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Am working with some legacy FORTRAN code. The author defined a function (not a subroutine, but a function -- that's going to be important) called REDUCE_VEC(). It accepts a 1D array and returns a scalar real*8. So, if you want to "reduce" your vector, you make a call to the function


and everything is fine. But occasionally, he has lines that look like


So, two questions: 1) What the heck would this second form of the call do? (Note that there is no way to return data.) 2) This won't even compile under gfortran, even though it did with PGI, so is this even legal FORTRAN?


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2 Answers 2

up vote 4 down vote accepted

It is not legal Fortran. As presented it is more than likely a programming error (it is possible for the same name in different scopes to refer to different things, but that's not what is implied by the question). If the Fortran processor happens to support an extension to the language that allows this, then what happens is up to the Fortran processor. Otherwise, "anything" could happen, where "anything" could include (but is not limited to) "nothing", or "very, very bad things".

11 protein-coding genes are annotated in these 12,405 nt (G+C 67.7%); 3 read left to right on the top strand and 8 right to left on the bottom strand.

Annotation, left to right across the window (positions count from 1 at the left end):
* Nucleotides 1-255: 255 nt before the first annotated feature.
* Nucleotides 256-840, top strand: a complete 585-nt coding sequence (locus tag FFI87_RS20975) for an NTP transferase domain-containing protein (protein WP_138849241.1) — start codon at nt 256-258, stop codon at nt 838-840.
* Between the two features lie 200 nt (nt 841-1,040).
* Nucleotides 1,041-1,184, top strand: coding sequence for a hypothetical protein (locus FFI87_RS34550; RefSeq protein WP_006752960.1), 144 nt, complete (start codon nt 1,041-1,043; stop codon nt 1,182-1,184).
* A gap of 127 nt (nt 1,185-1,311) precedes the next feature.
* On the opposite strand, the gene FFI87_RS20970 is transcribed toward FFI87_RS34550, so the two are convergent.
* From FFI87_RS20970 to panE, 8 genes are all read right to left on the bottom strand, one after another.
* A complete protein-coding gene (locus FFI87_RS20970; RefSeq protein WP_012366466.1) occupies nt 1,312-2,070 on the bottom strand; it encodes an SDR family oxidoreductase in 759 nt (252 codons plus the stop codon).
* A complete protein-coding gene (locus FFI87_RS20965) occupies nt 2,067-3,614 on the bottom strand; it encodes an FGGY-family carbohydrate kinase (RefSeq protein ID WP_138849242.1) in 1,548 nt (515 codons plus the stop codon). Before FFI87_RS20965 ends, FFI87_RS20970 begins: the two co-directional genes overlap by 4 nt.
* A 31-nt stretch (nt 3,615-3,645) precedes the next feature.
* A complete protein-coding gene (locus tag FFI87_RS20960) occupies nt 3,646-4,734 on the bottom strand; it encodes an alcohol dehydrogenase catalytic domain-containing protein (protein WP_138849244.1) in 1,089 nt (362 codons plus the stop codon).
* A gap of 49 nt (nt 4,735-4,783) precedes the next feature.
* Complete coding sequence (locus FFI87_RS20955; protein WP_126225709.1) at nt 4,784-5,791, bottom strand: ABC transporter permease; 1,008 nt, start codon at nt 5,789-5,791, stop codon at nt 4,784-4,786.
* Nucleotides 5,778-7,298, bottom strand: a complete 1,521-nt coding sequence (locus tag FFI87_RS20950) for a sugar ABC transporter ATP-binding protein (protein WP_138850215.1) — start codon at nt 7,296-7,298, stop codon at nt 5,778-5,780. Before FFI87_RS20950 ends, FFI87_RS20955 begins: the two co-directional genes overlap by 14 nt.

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This will compile with many processors if the interface is implicit, because the compiler cannot check that, it just calls some symbol. Consider the following:

function f(a)
  dimension a(*)
  f = 0
  do i=1,10
    f = f + a(i)
  end do
end function

program p
  call f([1.,2.,3.,4.,5.,6.,7.,8.,9.,10.])
end program

Compiles and does not even crash immediately with ifort, whereas sunf90 and gfortran will compile that only if it is in separate source files and then the result also does not crash on my machine. If the return value is placed in register, it may cause no harm to the rest of the program, but a stack corruption is quite likely otherwise.

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If you add "-warn argument" to the ifort command line, you get this: t.f90(10): error #6552: The CALL statement is invoking a function subprogram as a subroutine. [F] call f([1.,2.,3.,4.,5.,6.,7.,8.,9.,10.]) -------^ – Steve Lionel Sep 8 '13 at 23:34

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